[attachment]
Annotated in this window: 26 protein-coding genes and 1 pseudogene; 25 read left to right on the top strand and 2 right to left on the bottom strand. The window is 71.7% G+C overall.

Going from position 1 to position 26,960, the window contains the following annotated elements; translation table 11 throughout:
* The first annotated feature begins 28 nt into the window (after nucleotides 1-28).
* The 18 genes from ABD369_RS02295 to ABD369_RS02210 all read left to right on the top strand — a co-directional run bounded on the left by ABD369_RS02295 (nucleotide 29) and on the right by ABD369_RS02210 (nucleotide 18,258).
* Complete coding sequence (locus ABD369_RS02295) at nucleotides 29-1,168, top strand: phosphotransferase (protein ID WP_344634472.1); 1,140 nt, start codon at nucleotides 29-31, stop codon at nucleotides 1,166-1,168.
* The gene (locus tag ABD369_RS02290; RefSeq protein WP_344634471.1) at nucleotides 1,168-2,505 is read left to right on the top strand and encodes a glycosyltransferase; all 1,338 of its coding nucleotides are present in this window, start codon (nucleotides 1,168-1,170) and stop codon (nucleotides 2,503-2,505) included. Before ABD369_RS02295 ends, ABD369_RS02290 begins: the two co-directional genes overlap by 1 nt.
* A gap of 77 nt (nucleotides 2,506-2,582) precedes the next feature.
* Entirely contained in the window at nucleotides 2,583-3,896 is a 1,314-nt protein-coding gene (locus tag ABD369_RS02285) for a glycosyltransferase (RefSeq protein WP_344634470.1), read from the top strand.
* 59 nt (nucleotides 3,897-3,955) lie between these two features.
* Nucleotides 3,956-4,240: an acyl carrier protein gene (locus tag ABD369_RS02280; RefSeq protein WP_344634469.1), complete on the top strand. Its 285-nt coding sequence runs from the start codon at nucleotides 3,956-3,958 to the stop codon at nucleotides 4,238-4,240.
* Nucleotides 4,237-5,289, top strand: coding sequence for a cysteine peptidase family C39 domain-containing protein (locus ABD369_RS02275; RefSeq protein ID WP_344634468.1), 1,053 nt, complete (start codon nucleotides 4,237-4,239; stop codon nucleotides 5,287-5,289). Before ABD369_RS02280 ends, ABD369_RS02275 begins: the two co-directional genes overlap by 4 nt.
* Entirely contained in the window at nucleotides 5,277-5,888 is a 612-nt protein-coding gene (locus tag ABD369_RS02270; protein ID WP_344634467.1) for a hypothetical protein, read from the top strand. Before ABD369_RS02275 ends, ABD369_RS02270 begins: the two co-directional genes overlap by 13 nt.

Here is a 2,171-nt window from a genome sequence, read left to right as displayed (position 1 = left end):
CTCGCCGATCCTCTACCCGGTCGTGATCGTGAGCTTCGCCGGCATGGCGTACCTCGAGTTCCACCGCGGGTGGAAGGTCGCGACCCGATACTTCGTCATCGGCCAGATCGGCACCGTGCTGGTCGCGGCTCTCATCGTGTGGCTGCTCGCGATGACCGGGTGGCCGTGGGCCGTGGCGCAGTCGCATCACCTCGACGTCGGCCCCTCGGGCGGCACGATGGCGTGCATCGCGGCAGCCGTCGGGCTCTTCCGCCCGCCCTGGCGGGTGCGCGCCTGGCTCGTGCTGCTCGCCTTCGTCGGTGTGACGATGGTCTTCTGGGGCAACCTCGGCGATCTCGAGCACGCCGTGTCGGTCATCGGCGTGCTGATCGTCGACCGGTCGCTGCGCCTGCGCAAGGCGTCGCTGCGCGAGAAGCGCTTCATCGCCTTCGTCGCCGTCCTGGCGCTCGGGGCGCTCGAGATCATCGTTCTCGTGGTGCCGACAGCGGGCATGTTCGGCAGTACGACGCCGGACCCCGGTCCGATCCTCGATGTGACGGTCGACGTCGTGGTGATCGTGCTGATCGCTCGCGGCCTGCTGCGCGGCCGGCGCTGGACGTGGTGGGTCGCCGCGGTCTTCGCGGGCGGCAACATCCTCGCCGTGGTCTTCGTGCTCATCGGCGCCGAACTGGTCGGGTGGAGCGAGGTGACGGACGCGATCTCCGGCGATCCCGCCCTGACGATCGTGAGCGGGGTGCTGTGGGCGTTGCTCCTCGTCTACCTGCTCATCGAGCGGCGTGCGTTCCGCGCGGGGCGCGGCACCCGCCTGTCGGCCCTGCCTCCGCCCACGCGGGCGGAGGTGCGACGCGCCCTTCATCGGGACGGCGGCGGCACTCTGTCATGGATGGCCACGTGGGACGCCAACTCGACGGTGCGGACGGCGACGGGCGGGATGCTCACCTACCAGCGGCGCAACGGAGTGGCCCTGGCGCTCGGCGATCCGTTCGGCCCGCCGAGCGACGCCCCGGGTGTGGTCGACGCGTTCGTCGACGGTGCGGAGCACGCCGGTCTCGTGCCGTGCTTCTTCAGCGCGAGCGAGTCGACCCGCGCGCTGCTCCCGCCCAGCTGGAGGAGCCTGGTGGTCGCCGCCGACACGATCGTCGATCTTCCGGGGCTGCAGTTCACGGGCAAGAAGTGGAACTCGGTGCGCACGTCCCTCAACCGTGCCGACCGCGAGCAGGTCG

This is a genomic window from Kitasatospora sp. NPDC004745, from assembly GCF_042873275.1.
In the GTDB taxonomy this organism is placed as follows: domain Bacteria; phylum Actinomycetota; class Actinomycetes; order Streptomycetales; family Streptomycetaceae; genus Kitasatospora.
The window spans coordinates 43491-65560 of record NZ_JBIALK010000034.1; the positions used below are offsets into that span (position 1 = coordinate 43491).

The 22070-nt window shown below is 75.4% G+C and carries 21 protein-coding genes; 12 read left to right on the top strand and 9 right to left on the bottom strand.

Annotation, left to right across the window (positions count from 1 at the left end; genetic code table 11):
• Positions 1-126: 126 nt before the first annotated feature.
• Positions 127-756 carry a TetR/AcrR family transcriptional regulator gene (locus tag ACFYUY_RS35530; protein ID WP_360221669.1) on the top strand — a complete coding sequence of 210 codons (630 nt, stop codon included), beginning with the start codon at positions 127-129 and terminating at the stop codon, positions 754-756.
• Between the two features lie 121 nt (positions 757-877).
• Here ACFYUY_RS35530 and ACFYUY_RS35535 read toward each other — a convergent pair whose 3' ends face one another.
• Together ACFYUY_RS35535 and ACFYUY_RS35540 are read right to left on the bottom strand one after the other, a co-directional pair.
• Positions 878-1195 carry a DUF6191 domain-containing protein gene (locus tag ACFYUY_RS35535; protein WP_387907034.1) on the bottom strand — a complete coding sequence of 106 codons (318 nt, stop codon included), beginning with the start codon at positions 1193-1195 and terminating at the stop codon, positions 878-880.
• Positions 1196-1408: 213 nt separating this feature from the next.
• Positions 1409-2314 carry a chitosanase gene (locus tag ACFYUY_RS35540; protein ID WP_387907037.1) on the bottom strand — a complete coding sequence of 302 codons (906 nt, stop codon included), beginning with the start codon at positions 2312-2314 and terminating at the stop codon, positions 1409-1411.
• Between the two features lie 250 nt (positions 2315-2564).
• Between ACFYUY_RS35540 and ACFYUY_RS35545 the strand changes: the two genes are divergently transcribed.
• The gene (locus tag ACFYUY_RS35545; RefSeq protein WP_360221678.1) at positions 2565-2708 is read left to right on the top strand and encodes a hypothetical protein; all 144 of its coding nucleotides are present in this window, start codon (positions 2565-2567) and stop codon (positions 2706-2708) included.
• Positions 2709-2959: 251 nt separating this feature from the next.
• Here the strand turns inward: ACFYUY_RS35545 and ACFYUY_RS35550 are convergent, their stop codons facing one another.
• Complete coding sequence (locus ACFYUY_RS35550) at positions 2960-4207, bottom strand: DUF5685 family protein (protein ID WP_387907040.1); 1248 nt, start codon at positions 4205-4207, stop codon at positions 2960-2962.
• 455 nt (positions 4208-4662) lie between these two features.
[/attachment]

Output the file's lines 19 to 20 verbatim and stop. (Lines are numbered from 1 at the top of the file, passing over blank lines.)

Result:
Annotation, left to right across the window (positions count from 1 at the left end; genetic code table 11):
• Positions 1-126: 126 nt before the first annotated feature.